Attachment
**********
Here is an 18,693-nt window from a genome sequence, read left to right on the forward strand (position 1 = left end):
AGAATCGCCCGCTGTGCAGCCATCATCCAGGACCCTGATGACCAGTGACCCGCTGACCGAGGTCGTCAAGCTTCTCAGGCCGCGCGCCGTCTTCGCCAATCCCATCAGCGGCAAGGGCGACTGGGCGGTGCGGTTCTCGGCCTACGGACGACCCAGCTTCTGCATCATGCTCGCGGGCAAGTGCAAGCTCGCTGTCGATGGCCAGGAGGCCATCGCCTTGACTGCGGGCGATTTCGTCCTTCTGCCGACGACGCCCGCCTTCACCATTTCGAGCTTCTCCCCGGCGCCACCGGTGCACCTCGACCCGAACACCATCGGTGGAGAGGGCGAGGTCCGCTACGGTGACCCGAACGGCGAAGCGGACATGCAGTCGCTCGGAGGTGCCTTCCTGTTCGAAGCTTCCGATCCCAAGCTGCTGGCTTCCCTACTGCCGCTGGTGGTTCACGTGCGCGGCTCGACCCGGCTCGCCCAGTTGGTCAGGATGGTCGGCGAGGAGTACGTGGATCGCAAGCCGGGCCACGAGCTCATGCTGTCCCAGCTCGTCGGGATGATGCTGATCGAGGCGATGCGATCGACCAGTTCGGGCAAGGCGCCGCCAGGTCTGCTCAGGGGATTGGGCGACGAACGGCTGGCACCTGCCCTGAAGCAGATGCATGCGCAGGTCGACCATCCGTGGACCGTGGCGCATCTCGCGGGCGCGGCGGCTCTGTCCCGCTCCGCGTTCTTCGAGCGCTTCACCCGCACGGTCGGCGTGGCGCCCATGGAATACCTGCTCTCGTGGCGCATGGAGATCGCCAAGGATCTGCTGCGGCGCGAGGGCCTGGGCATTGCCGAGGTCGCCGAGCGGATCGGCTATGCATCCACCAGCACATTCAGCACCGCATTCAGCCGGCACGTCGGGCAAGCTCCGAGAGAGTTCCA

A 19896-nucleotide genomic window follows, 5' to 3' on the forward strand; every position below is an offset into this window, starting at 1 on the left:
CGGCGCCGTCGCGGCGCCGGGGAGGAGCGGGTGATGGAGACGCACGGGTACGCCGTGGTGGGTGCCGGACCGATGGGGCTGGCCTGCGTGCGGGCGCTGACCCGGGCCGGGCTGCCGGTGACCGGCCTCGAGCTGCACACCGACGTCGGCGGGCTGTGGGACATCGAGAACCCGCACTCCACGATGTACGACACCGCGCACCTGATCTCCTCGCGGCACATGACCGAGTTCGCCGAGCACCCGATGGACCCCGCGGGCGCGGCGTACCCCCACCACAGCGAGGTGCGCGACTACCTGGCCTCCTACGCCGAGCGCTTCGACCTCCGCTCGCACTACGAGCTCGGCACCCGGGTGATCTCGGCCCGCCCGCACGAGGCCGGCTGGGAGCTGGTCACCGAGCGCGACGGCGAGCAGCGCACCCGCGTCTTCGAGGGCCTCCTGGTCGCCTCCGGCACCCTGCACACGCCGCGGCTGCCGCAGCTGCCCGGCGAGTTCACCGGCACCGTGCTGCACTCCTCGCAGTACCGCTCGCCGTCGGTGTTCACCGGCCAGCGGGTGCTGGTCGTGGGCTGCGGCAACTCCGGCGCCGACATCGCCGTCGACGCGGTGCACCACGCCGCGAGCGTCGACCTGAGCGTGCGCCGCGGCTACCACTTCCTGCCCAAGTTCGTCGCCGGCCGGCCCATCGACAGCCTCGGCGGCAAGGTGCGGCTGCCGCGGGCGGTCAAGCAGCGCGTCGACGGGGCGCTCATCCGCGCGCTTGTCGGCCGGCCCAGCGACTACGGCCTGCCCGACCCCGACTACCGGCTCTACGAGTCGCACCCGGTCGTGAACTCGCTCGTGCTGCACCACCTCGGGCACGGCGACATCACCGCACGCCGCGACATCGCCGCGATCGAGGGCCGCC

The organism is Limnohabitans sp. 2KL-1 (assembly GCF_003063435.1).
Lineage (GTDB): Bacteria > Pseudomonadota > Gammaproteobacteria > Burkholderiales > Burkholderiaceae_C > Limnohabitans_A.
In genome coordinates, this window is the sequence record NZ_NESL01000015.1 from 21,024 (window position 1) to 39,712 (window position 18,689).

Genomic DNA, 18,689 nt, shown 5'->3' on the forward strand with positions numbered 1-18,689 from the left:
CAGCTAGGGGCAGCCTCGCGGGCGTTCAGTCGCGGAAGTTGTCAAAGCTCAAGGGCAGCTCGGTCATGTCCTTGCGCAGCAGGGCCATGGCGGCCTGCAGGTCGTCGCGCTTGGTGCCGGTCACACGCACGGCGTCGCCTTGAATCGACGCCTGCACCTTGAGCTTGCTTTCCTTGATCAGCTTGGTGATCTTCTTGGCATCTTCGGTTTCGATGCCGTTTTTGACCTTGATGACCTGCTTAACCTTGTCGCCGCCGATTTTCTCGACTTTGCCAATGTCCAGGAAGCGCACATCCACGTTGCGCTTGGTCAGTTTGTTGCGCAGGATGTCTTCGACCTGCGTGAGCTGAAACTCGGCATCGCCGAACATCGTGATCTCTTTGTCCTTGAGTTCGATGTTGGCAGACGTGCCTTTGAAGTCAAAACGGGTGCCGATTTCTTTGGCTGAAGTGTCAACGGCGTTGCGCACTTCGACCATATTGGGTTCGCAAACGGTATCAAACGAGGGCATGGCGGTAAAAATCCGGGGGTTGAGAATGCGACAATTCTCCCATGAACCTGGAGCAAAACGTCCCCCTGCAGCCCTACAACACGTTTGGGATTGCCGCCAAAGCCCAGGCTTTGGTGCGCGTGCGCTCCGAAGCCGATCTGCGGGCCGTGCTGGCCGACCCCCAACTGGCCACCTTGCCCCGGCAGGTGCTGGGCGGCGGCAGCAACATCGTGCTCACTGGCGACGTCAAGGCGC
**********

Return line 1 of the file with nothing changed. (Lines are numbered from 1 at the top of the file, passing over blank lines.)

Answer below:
Here is an 18,693-nt window from a genome sequence, read left to right on the forward strand (position 1 = left end):